Letters to the Editor
To the Editor:
Tracheopathia osteochondroplastica (or osteoplastica; TPOC) is a benign disorder that results in an unusual finding on bronchoscopy or radiographic imaging. Its reported incidence varies from 2 to 7 per 1000 individuals.1 Initially described in 1855 by Rokitansky and in 1856 by Luschka, it was originally reported as a tumoral growth.2–4 Later case reports determined the benign course of this entity.5–7 It has been described that more aggressive stages of TPOC can prompt the development of symptoms: shortness of breath or stridor is attributed to narrowing of the lower airway. In severe cases in which antitussives do not relieve symptoms, dilation or laser excision may be required for palliation.
TPOC may be diagnosed on chest computed tomography in which smooth, hyperdense areas underlie the mucosa (Fig. 1). In mild cases with fewer and smaller nodulations, the diagnosis is often made on bronchoscopic evaluation. These nodules originate from the tracheal rings and are not found on the posterior wall of the trachea. These areas are firm in contrast with tracheomalacia and tracheomegaly, in which the tissues appear weakened or soft. At times, the number, location, or appearance of these submucosal nodulations may trigger confusion in the bronchoscopist. Inexperienced bronchoscopists may perform unnecessary biopsies. Histologic findings will yield benign results: fragments of metaplastic cartilaginous and bony tissue (if the biopsy is deep enough) underlying normal and intact mucosa.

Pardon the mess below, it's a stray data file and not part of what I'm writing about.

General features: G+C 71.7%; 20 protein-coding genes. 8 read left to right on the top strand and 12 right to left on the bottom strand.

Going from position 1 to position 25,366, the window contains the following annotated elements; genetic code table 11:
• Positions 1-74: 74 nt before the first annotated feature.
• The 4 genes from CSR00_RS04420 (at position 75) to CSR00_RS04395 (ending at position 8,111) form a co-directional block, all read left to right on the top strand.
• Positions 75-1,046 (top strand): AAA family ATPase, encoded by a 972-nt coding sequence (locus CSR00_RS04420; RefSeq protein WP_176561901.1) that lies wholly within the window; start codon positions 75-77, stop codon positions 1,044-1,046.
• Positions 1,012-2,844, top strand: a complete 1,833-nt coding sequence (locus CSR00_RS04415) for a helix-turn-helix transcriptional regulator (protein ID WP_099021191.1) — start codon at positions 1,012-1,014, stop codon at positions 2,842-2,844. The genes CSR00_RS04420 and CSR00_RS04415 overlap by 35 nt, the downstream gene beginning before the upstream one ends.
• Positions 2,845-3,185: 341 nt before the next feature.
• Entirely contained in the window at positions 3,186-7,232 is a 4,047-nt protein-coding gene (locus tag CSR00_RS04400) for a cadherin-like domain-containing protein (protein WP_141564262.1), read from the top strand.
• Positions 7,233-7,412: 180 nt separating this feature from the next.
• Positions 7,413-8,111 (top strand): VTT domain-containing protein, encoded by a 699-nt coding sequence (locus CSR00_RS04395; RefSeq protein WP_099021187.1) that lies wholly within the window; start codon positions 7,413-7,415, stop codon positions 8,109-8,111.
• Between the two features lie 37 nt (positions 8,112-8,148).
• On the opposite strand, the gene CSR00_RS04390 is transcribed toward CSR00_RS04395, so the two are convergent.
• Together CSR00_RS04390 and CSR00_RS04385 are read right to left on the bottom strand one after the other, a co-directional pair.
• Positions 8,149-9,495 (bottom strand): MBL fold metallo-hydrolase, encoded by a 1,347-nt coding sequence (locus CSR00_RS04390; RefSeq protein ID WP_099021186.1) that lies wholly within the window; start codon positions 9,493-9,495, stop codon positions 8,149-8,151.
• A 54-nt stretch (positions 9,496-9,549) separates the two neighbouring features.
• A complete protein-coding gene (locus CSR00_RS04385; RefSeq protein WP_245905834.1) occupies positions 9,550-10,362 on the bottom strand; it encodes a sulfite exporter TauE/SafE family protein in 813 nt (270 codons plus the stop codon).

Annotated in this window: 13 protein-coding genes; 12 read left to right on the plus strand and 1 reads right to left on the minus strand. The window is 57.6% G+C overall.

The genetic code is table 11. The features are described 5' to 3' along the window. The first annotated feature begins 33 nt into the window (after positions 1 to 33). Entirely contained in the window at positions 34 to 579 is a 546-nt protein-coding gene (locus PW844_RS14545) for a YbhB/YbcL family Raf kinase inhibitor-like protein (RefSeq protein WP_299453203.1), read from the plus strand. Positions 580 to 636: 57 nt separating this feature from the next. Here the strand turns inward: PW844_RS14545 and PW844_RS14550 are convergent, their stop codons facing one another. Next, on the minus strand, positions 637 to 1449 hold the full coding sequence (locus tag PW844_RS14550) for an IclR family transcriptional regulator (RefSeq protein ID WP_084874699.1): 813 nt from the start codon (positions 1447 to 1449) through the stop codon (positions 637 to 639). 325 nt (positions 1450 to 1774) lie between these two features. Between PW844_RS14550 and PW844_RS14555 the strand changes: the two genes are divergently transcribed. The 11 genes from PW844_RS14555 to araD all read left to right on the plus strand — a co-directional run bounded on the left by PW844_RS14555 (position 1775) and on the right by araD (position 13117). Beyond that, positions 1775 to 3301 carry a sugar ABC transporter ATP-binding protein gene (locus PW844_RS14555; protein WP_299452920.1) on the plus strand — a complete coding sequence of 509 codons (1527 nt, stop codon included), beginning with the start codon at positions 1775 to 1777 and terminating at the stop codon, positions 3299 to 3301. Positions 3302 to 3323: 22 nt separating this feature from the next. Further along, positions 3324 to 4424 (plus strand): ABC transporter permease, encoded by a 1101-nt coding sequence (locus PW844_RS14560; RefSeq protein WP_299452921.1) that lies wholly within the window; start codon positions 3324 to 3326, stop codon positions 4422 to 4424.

To aid in diagnosis and prevent complications from unnecessary biopsies, we describe the autofluorescence pattern of TPOC. The principle of autofluorescence bronchoscopy relies on the use of blue light for illumination, causing the mucosal appearance to change. Two wavelength images are recorded: malignant or highly perfused areas (red appearance) can be easily distinguished from normal nearby tissues (green). As expected, the mucosal appearance is benign; throughout the tracheobronchial tree there is a smooth, continuous green mucosal appearance (Fig. 2), provided that there is no induced airway trauma.
Gustavo Cumbo-Nacheli, MD
Thomas R. Gildea, MD, MS
Respiratory Institute Cleveland Clinic Foundation Cleveland, OH
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